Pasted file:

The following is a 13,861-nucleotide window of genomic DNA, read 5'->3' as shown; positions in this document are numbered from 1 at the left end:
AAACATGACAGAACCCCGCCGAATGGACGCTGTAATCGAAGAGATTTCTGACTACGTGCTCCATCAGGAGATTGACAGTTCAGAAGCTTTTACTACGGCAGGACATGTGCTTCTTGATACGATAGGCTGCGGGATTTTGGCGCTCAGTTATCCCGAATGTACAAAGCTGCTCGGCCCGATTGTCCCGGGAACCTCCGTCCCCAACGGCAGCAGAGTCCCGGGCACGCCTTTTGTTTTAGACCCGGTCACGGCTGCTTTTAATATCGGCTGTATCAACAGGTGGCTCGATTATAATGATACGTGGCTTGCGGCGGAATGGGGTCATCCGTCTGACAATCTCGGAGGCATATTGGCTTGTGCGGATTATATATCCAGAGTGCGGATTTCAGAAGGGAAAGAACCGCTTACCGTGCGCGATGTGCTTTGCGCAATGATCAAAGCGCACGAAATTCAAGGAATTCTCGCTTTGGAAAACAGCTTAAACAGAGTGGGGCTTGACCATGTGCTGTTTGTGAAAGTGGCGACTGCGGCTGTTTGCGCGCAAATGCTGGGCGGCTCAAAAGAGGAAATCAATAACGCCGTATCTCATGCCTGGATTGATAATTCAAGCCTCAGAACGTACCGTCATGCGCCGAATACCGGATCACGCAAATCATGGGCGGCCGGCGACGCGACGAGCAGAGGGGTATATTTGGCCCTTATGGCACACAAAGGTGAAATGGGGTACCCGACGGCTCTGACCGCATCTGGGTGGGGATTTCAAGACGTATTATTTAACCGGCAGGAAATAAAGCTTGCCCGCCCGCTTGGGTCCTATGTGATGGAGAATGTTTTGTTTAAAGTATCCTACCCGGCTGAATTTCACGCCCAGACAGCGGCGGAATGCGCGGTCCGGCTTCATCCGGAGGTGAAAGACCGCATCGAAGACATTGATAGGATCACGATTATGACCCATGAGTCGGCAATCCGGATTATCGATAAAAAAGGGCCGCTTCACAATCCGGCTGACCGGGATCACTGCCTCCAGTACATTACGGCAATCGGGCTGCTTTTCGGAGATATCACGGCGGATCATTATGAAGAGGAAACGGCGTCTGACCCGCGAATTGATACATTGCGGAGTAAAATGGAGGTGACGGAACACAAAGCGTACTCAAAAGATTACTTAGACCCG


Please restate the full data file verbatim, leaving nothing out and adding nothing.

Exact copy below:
The following is a 13,861-nucleotide window of genomic DNA, read 5'->3' as shown; positions in this document are numbered from 1 at the left end:
AAACATGACAGAACCCCGCCGAATGGACGCTGTAATCGAAGAGATTTCTGACTACGTGCTCCATCAGGAGATTGACAGTTCAGAAGCTTTTACTACGGCAGGACATGTGCTTCTTGATACGATAGGCTGCGGGATTTTGGCGCTCAGTTATCCCGAATGTACAAAGCTGCTCGGCCCGATTGTCCCGGGAACCTCCGTCCCCAACGGCAGCAGAGTCCCGGGCACGCCTTTTGTTTTAGACCCGGTCACGGCTGCTTTTAATATCGGCTGTATCAACAGGTGGCTCGATTATAATGATACGTGGCTTGCGGCGGAATGGGGTCATCCGTCTGACAATCTCGGAGGCATATTGGCTTGTGCGGATTATATATCCAGAGTGCGGATTTCAGAAGGGAAAGAACCGCTTACCGTGCGCGATGTGCTTTGCGCAATGATCAAAGCGCACGAAATTCAAGGAATTCTCGCTTTGGAAAACAGCTTAAACAGAGTGGGGCTTGACCATGTGCTGTTTGTGAAAGTGGCGACTGCGGCTGTTTGCGCGCAAATGCTGGGCGGCTCAAAAGAGGAAATCAATAACGCCGTATCTCATGCCTGGATTGATAATTCAAGCCTCAGAACGTACCGTCATGCGCCGAATACCGGATCACGCAAATCATGGGCGGCCGGCGACGCGACGAGCAGAGGGGTATATTTGGCCCTTATGGCACACAAAGGTGAAATGGGGTACCCGACGGCTCTGACCGCATCTGGGTGGGGATTTCAAGACGTATTATTTAACCGGCAGGAAATAAAGCTTGCCCGCCCGCTTGGGTCCTATGTGATGGAGAATGTTTTGTTTAAAGTATCCTACCCGGCTGAATTTCACGCCCAGACAGCGGCGGAATGCGCGGTCCGGCTTCATCCGGAGGTGAAAGACCGCATCGAAGACATTGATAGGATCACGATTATGACCCATGAGTCGGCAATCCGGATTATCGATAAAAAAGGGCCGCTTCACAATCCGGCTGACCGGGATCACTGCCTCCAGTACATTACGGCAATCGGGCTGCTTTTCGGAGATATCACGGCGGATCATTATGAAGAGGAAACGGCGTCTGACCCGCGAATTGATACATTGCGGAGTAAAATGGAGGTGACGGAACACAAAGCGTACTCAAAAGATTACTTAGACCCG